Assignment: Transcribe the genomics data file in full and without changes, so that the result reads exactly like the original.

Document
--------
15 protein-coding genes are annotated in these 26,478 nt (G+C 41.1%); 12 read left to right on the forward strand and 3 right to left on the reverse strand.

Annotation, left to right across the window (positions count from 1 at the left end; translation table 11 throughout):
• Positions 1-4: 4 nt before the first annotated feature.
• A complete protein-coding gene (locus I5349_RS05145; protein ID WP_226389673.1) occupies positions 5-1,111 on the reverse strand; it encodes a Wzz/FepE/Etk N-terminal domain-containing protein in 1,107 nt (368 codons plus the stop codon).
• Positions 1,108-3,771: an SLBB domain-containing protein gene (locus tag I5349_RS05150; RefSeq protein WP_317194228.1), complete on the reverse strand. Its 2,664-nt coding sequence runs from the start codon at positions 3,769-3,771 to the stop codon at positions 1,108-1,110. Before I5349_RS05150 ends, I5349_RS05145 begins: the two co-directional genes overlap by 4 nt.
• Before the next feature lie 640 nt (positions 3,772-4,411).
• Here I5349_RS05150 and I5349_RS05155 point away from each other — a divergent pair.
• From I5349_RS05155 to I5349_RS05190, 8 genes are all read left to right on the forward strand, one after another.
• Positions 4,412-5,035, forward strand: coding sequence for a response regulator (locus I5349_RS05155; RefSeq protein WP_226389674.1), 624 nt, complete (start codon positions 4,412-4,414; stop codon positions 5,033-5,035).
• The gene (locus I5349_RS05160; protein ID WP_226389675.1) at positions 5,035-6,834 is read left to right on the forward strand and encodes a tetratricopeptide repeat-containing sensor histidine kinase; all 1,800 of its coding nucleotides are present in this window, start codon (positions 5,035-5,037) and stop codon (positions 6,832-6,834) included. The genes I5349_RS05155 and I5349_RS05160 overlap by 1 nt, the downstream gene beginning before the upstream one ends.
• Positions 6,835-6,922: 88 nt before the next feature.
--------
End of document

15 protein-coding genes are annotated in these 26,478 nt (G+C 41.1%); 12 read left to right on the forward strand and 3 right to left on the reverse strand.

Annotation, left to right across the window (positions count from 1 at the left end; translation table 11 throughout):
• Positions 1-4: 4 nt before the first annotated feature.
• A complete protein-coding gene (locus I5349_RS05145; protein ID WP_226389673.1) occupies positions 5-1,111 on the reverse strand; it encodes a Wzz/FepE/Etk N-terminal domain-containing protein in 1,107 nt (368 codons plus the stop codon).
• Positions 1,108-3,771: an SLBB domain-containing protein gene (locus tag I5349_RS05150; RefSeq protein WP_317194228.1), complete on the reverse strand. Its 2,664-nt coding sequence runs from the start codon at positions 3,769-3,771 to the stop codon at positions 1,108-1,110. Before I5349_RS05150 ends, I5349_RS05145 begins: the two co-directional genes overlap by 4 nt.
• Before the next feature lie 640 nt (positions 3,772-4,411).
• Here I5349_RS05150 and I5349_RS05155 point away from each other — a divergent pair.
• From I5349_RS05155 to I5349_RS05190, 8 genes are all read left to right on the forward strand, one after another.
• Positions 4,412-5,035, forward strand: coding sequence for a response regulator (locus I5349_RS05155; RefSeq protein WP_226389674.1), 624 nt, complete (start codon positions 4,412-4,414; stop codon positions 5,033-5,035).
• The gene (locus I5349_RS05160; protein ID WP_226389675.1) at positions 5,035-6,834 is read left to right on the forward strand and encodes a tetratricopeptide repeat-containing sensor histidine kinase; all 1,800 of its coding nucleotides are present in this window, start codon (positions 5,035-5,037) and stop codon (positions 6,832-6,834) included. The genes I5349_RS05155 and I5349_RS05160 overlap by 1 nt, the downstream gene beginning before the upstream one ends.
• Positions 6,835-6,922: 88 nt before the next feature.